Meg Johnson: Yeah. So I was very lucky to join the OpenView team when they already had a very successful podcast. I think for me, the stressor was, okay, now, how do I not ruin it? So thinking about when I first joined, the few points that I thought were most important were having a consistent host or inaudible host. Again, you can really build that relationship with the person. Previously, OpenView had a different host for each season. And I was kind of learning more about their brand and listening through random episodes. I'd be like," Who is this person? No, wait. Now I'm listening to another episode. Who's that person?" Like how can I ever, if it's a different person, which felt every episode, it was really every season, if it's a different person, how do I really build that trust and build that relationship and to really care about what they're saying? And so that was kind of the first big stake in the ground that I kind of put there was having a consistent host and, again, humanizing that host, and making it so Blake, our host, is the person that people turn to and rely on and feel supported by and want to hear more from. And so getting a consistent host was number one. And number two is something that we found out kind of as we were getting through building the different episodes, was that giving your episodes inaudible was actually really beneficial. So we originally started releasing episodes every week. And me, as a team of one on the podcast production side, it just wasn't doable. I was burning the candle at both ends, really trying to prove myself, I could do all this stuff, but it came down to there's just not enough hours in the day for me to do all of this stuff. And so we were like, all right, what if we do it bi- weekly? And just for a little while so I can gain my footing and it kind of gets us back on track so I'm not feeling so overwhelmed. And what was a temporary solution at the time actually ended up being our primary strategy moving forward because we saw so much more engagement with the podcast once we gave it time to breathe. And I think it also helped the guests feel a little bit more special that they weren't just one social post and done, but over that two week span, we had multiple social posts, multiple blog posts, different things kind of really giving them the spot in the limelight that they deserve, versus just kind of grinding through episode after episode, just trying to check all the boxes to get things done. And really, giving us that breathing room allowed us more space for creativity and generally just a better engagement experience I think.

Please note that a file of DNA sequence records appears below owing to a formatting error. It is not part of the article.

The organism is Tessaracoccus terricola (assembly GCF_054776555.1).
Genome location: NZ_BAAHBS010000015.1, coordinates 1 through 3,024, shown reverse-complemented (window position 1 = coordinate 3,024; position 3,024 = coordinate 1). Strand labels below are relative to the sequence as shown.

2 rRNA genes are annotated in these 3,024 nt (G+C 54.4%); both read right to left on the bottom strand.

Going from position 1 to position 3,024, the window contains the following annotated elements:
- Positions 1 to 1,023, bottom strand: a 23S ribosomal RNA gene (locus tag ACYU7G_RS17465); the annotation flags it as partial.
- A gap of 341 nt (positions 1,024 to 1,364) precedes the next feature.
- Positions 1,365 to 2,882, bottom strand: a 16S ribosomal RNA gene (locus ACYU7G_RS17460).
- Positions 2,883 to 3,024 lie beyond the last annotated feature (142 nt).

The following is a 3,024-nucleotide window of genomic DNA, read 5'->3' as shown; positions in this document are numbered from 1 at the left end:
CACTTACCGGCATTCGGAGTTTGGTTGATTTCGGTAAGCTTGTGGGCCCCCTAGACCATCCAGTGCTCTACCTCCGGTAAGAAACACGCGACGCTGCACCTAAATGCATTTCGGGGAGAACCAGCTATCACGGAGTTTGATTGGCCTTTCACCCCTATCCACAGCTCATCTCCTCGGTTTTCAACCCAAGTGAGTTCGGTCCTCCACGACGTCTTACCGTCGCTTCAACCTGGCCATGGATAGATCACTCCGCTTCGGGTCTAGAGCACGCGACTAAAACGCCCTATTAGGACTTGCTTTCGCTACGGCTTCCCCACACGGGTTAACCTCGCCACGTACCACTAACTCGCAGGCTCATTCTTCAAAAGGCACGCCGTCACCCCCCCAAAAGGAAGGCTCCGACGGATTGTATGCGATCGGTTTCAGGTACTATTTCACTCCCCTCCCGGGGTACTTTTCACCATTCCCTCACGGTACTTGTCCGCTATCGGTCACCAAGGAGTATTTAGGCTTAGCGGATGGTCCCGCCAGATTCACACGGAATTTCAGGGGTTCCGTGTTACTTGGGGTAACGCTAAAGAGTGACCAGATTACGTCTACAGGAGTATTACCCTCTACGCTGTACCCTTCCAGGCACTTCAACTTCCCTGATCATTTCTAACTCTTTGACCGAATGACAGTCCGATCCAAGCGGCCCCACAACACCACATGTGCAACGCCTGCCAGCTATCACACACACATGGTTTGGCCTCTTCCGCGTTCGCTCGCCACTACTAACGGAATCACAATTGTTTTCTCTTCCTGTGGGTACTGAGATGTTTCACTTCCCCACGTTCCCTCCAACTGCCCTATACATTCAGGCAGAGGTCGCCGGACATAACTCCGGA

Lindsay Tjepkema: That is fantastic. And I was so excited when I heard about that on our side. I can't remember who else on the team that you were like," Hey, guess what? We actually started doing podcasts less often and our results got better." And I love that because it's so important. We've talked a lot about humanizing your brand. We talked about knowing your audience and kind of why you're doing what you're doing. And I'm a big advocate for doing whatever is going to resonate with your audience and whatever's going to get the best value for the investment of time and energy and dollars in your show. And for some podcasters and for some brands, that's a five minute every single day, and for others, it's once a month. And it is so much, I mean, that missing piece that a lot of people overlook, that you at OpenView do so well, is to say," What can we do to wring it out? What can we do between shows? How can we get this value out of each and every episode?" And like you said, room to breathe is a great way to say it because you're getting all that value out of every single episode and you're not tripping over yourself still publishing the blog from last week when you're launching the next podcast this week. And that doesn't mean that that's right for everybody, but you all have looked at your internal capabilities and your internal bandwidth. You've watched how your audience responds to spacing things out a little bit, and you've looked under every rock for ways to uncover as much value as possible. And I think that that's a really, really important and really cool lesson for our audience to learn. What came out of you kind of needing a little bit more space ended up being a really good move for the show and for OpenView as whole.